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Hot upcoming markets to look out for in the next decade

HomeBluff Blog[:en]Marketing and Sales[:es]Marketing y Ventas[:] — Hot upcoming markets to look out for in the next decade

If we were to divide America based on geography, demography and socio-economic factors, we would come up with nine regions. An interesting read on Yahoo finance categorized the U.S. into semi-nations and city-states based on the above-mentioned factors.

The Inland West is driven by lifestyle – a strong population of “youngsters” under 20, beautiful natural landscapes and easy access to it. This has led to a booming real-estate which is still cheaper than the neighboring West Coast, and adds up to solid economics.

The Left Coast, or more popularly known as the West Coast will always be the tech-hub where some of the greatest minds, that incidentally educate themselves in the East Coast, eventually migrate. You can’t beat the weather here, but as tempting and beautiful as this region is, the real-estate bubble is sending folks in droves towards the Great Plains and the South East.

The City State of Angels – Los Angeles, is still the land of dreams – the entertainment nucleus of the planet and the weather in LA is near perfect. However, LA has its own set of problems, like dwindling or quickly disappearing industries and a decline in the under-15 and migrant populace.

The Great Plains – the land of the American cowboy. This once underestimated and undervalued region recently posted some of the best job growth numbers and some of the lowest unemployment rates in recent times despite economic turmoil.

Fracking in this oil-rich region, prosperous agribusinesses, and growing technology sectors in urban and cosmopolitan cities have created a growth rate double that of the Northeast. Cities like Dallas, Oklahoma City, Omaha, Sioux Falls and Fargo lend to a very diverse and migrant culture that is likely to grow by 6% by 2023. Bluff Manufacturing, headquartered in Fort Worth, Texas, is part of the Great Plains, and helps support the energy industry, which is largely driven by major shale finds such as the Bakken formation in North Dakota and the Barnett and Permian in Texas. Learn how Bluff Manufacturing’s heavy-duty steel fracking ramps help protect hoses, pipes and cables at fracking and construction sites.

The Third Coast, which stretches from the Gulf of Mexico through south Texas to western Florida, also boasts low unemployment rates. While a major metropolitan city like Houston is now home to the largest medical center in the U.S., it is also the nation’s most racially and ethnically diverse city. Other cities like New Orleans and Corpus Christi enjoy their own unique cultural aspects as well as the concentration of energy jobs five times the national rate, and those jobs that have an average annual salary of $100,000.

The Great Lakes – The Great Lakes were once the second most populous “American nation” but is now a region with aging population and a declining under-5 population. This region was once the heartland of American manufacturing, but with millions of manufacturing jobs having been off-shored or cut, the Great Lakes suffered a major setback. But with the revival of the auto industry in Michigan and shale boom in Ohio, not to mention access to plenty of freshwater, things might just be looking up for the Great Lakes.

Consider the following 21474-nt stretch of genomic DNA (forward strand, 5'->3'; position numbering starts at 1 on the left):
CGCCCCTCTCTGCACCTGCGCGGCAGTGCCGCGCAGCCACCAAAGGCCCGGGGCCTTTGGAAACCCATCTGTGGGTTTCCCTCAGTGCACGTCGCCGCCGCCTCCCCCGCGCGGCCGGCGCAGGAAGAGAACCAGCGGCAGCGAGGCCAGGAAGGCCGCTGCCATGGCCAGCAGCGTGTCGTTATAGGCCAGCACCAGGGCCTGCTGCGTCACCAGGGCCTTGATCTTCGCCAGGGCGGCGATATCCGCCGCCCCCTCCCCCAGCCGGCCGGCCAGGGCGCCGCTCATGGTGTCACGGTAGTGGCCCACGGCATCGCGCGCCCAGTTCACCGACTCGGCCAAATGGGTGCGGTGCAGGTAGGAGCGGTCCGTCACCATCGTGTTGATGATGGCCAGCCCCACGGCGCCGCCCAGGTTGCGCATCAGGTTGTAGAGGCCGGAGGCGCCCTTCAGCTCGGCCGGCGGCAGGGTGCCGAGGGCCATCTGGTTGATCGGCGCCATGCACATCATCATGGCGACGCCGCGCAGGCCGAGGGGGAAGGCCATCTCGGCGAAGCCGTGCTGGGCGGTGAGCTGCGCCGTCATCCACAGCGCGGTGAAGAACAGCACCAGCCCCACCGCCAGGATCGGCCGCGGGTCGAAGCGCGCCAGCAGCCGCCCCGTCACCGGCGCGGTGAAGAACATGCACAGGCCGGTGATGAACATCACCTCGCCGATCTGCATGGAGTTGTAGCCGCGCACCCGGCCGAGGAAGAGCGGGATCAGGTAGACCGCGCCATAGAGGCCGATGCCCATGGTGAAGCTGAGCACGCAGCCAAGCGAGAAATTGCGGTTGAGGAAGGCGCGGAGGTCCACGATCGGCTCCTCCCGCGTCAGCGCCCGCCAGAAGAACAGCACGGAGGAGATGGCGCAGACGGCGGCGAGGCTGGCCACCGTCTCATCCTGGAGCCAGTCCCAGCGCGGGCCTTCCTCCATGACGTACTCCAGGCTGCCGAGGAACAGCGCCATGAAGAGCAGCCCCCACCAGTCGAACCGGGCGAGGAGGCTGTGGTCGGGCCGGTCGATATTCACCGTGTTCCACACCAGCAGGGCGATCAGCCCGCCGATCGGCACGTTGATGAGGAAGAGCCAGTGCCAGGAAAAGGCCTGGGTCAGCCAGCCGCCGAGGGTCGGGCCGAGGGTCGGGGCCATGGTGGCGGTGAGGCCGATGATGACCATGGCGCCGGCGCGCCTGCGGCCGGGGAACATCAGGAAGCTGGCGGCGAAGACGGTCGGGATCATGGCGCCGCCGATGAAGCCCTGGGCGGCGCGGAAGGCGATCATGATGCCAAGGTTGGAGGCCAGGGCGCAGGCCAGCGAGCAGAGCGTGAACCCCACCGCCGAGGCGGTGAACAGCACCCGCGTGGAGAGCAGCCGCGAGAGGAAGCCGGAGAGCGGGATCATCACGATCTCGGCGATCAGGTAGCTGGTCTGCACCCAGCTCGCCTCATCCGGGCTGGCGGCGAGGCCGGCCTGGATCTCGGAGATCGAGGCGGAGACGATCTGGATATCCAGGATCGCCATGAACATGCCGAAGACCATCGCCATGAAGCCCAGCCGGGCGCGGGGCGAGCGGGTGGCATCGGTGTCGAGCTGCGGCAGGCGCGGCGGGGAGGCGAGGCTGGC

The Great Northeast, not including the city-state of New York, is the brainchild of the United States. Housing some of the best universities and drawing the brightest brains from all over the country as well as the world, this region enjoys a population that is highly educated and dominant in business services. It is also the “whitest” population with anglos making up 70% of the population and is mostly a child-free zone, which means it might need to start attracting more migrants and families to sustain its population and to continue to hold onto its political clout.

New York, New York – the city state of New York is the financial backbone of the country – the port of American dreams for immigrants. However this much-clouted world financial center is losing its influence to other strongholds and upcoming economies in the West Coast and Inland West, and even some cities in the Great Plains. Soaring taxes and unaffordable housing are some of the predominant factors that are the causing the downward curve in economics for this great city.

The Southeast Region – the manufacturing belt second after the Great Lakes includes promising economic pockets in cities like Nashville, Raleigh, Birmingham, Richmond and Charlotte. Investments pouring in from Asia and Europe, and migration of families and immigrants, among other factors, might just mean a changing economical and political canvas for this region.

The City State of Miami is known as the Capital of Latin America for a reason. It boasts a strong Spanish-speaking population and the largest Cuban-American community. This beach city not only attracts tourists but also is a major center and a leader in finance, commerce, culture, media, entertainment, the arts, and international trade. Population-wise, Miami is the eighth most populous and fourth-largest area in the U.S. according to Wikipedia. However, this is also a largely aging and childless population and can only continue to grow based on its migrant community from both outside and inside the United States.

So, there you go – the “hot pockets” of economic growth, prosperity and potential within the United States. Following this holy grail of socio-economics might just lead us to improved prospects within our own borders and outside as well.